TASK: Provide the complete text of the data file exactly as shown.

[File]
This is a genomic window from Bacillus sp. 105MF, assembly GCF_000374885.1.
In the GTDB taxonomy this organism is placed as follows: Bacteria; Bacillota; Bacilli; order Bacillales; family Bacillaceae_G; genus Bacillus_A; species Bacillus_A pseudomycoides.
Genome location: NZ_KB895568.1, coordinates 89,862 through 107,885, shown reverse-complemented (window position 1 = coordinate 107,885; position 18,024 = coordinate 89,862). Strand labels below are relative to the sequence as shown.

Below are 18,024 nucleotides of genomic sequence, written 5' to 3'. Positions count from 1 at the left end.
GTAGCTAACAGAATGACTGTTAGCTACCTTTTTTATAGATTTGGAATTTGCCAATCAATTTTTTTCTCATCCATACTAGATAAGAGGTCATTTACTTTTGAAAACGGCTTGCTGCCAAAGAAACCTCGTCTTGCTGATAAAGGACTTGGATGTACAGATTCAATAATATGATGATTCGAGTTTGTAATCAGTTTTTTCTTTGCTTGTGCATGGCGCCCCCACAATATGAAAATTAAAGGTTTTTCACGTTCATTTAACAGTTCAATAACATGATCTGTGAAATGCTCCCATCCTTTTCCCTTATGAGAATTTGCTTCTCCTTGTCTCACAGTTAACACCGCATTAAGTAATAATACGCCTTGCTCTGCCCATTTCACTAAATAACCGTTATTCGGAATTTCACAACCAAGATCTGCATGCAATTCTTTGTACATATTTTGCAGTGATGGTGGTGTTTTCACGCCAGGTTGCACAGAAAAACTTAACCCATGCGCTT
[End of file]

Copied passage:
This is a genomic window from Bacillus sp. 105MF, assembly GCF_000374885.1.
In the GTDB taxonomy this organism is placed as follows: Bacteria; Bacillota; Bacilli; order Bacillales; family Bacillaceae_G; genus Bacillus_A; species Bacillus_A pseudomycoides.
Genome location: NZ_KB895568.1, coordinates 89,862 through 107,885, shown reverse-complemented (window position 1 = coordinate 107,885; position 18,024 = coordinate 89,862). Strand labels below are relative to the sequence as shown.

Below are 18,024 nucleotides of genomic sequence, written 5' to 3'. Positions count from 1 at the left end.
GTAGCTAACAGAATGACTGTTAGCTACCTTTTTTATAGATTTGGAATTTGCCAATCAATTTTTTTCTCATCCATACTAGATAAGAGGTCATTTACTTTTGAAAACGGCTTGCTGCCAAAGAAACCTCGTCTTGCTGATAAAGGACTTGGATGTACAGATTCAATAATATGATGATTCGAGTTTGTAATCAGTTTTTTCTTTGCTTGTGCATGGCGCCCCCACAATATGAAAATTAAAGGTTTTTCACGTTCATTTAACAGTTCAATAACATGATCTGTGAAATGCTCCCATCCTTTTCCCTTATGAGAATTTGCTTCTCCTTGTCTCACAGTTAACACCGCATTAAGTAATAATACGCCTTGCTCTGCCCATTTCACTAAATAACCGTTATTCGGAATTTCACAACCAAGATCTGCATGCAATTCTTTGTACATATTTTGCAGTGATGGTGGTGTTTTCACGCCAGGTTGCACAGAAAAACTTAACCCATGCGCTT